Miller said he wanted to go back to McGraw's office to confirm the labor department's interpretation. Again, the fire department was turned away, Miller said.
Armstead said this was a good example of something he would like to be able to take to the attorney general for a decisive opinion.
But House Judiciary Chairman Tim Miley, D-Harrison, thinks the value of such opinions could be diminished if the attorney general issued too many of them.
"I don't want to see the credibility of the attorney general's office be diminished as a result of any activity that is more political than it is legal," Miley said.
Morrisey said he wants to sit down with Democratic Gov. Earl Ray Tomblin and his environmental regulators to "think through" how to review regulations.
In an interview published over the weekend, Department of Environmental Protection Secretary Randy Huffman was asked about Morrisey's offer to help the DEP more aggressively sue the federal government. Huffman said he was just fine with the lawyers he had and was not sure he needed Morrisey's help.
Senate Judiciary Chairman Corey Palumbo, D-Kanawha, wonders if Morrisey has the authority to issue advisory opinions at the request of rank-and-file legislators.
State law lists executive branch officials who can ask the attorney general for legal advice and then adds "or any other office of the state." But the same part of the law talks specifically about the legislative branches and specifically names only two members of the Legislature who can request advisory opinions: the House speaker and the Senate president.
"That would make me think that (rank and file) legislators cannot request opinions," Palumbo said.
Palumbo also worries Morrisey's plan could overwhelm Morrisey and his staff.
"It could really overburden the AG's office if everyone had their pet issue or two that they require the full legal opinion on," Palumbo said.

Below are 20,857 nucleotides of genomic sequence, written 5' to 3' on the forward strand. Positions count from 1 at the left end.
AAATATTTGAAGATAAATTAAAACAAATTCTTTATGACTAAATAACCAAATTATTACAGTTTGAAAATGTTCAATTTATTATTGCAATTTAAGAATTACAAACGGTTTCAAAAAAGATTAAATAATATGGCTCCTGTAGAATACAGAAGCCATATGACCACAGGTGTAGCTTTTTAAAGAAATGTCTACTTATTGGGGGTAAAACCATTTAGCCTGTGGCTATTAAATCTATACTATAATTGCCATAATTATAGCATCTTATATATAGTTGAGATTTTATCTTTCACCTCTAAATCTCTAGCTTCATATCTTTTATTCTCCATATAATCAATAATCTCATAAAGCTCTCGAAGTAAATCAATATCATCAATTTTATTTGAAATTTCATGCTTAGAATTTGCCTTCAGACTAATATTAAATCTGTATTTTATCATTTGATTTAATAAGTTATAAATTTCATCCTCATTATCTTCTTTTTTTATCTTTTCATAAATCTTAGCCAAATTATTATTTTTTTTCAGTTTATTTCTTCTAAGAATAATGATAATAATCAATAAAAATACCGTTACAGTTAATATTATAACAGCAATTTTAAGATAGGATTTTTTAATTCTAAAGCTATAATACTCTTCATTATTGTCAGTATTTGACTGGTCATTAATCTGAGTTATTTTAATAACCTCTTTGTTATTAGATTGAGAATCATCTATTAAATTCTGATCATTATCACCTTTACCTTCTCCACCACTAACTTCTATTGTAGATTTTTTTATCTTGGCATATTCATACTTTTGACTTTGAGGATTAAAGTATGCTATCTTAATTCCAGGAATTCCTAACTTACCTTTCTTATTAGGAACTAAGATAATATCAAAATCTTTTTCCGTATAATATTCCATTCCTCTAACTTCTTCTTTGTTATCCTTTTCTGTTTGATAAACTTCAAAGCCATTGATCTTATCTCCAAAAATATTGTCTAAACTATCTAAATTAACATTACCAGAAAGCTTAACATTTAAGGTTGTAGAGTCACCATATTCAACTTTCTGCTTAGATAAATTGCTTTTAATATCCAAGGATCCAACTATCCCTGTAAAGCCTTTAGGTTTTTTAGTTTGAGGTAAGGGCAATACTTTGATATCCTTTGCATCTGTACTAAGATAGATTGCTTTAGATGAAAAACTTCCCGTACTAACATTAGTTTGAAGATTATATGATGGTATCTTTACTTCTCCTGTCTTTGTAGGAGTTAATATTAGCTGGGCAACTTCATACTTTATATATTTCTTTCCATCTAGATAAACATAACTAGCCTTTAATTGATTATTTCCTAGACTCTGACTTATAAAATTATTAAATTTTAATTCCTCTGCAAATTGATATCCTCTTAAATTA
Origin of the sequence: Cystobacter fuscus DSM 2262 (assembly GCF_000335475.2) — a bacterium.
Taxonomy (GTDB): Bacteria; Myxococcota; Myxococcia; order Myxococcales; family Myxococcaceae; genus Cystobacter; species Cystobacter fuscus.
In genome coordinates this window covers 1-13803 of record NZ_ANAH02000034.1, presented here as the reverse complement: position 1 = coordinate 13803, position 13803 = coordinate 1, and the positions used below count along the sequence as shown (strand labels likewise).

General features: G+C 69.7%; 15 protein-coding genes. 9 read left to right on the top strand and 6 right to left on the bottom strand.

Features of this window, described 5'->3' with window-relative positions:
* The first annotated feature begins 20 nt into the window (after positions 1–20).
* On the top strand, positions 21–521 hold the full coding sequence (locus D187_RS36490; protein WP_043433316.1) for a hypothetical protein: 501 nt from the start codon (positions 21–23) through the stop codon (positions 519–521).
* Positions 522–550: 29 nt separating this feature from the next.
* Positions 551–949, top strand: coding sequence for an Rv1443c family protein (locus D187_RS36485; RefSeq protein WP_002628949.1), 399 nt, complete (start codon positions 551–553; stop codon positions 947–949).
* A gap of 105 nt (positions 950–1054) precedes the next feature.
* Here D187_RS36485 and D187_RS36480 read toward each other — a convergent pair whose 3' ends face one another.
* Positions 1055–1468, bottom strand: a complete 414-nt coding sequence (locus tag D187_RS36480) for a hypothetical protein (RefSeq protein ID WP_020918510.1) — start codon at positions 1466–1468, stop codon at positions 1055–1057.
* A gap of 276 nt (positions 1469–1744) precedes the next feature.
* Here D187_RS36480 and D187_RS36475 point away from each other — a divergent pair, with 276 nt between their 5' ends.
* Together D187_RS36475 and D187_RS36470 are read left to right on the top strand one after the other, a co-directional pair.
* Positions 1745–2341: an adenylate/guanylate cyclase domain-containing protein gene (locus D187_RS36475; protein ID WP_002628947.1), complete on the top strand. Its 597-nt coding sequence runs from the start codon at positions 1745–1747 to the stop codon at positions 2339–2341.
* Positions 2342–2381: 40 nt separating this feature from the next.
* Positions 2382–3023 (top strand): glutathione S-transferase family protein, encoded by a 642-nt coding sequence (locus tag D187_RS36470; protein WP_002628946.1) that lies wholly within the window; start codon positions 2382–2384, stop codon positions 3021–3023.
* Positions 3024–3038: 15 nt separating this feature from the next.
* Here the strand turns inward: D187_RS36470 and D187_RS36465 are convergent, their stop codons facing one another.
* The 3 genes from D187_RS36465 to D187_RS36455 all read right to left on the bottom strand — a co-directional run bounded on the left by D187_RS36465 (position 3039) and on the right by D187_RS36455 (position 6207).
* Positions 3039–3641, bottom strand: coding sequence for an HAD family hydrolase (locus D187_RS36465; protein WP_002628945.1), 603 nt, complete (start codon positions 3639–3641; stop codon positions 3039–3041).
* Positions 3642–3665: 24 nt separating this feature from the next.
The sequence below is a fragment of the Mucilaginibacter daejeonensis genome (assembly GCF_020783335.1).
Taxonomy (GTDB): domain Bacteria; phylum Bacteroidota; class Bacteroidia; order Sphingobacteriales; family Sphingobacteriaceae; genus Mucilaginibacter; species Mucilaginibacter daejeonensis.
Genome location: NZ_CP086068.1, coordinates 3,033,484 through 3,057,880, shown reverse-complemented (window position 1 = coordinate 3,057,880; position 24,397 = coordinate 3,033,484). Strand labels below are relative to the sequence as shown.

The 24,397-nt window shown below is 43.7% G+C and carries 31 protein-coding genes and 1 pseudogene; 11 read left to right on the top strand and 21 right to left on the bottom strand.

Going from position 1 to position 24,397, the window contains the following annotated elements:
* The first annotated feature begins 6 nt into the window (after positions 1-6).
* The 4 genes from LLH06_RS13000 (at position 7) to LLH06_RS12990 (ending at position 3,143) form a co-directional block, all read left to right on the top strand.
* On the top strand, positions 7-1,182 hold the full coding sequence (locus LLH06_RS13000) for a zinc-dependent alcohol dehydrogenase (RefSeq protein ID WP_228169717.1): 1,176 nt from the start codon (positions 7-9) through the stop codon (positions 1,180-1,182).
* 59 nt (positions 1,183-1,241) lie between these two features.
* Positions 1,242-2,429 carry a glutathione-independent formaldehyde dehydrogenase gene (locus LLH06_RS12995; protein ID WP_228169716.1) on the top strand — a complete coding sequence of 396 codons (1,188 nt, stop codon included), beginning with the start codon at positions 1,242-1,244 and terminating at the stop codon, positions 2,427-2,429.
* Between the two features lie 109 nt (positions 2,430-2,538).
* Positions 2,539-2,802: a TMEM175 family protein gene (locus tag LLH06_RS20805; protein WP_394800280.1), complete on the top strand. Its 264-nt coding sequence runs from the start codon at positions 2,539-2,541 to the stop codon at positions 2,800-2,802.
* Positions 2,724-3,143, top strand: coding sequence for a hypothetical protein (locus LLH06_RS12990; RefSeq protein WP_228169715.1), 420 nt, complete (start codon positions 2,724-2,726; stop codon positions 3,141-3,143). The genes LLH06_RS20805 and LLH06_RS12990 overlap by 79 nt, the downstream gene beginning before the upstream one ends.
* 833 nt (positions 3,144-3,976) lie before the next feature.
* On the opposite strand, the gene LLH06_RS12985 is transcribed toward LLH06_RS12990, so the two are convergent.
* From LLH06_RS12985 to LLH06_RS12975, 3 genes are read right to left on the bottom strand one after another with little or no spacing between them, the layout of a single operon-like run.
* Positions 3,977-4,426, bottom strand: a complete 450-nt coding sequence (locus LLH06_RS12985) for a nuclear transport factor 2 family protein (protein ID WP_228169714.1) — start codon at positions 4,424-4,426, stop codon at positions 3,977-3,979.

Other states more frequently issue advisory opinions. In Virginia, Republican Attorney General Ken Cuccinelli - who endorsed Morrisey in this year's election - generally issues several legal opinions each month, for instance.
Although McGraw does not frequently issue advisory opinions, one of them changed the course of the state's political history.
In 2010, McGraw issued an advisory opinion that said then-Gov. Joe Manchin could call a special election to fill the state's then-vacant U.S. Senate seat. It conflicted with an opinion from Secretary of State Natalie Tennant's Office but made an election inevitable. Manchin ran and won.
Another recent advisory opinion created an awkward encounter earlier this year in the state Supreme Court when two lawyers from the Attorney General's Office were on opposite sides of a case during oral arguments. One was representing the State Election Commission, which was trying to defend a law that McGraw's office had previously said was unconstitutional in a 2011 advisory opinion. The other lawyer from McGraw's office was defending the initial advisory opinion.
Morrisey said he would always look out for the interests of his clients, which are predominantly state agencies.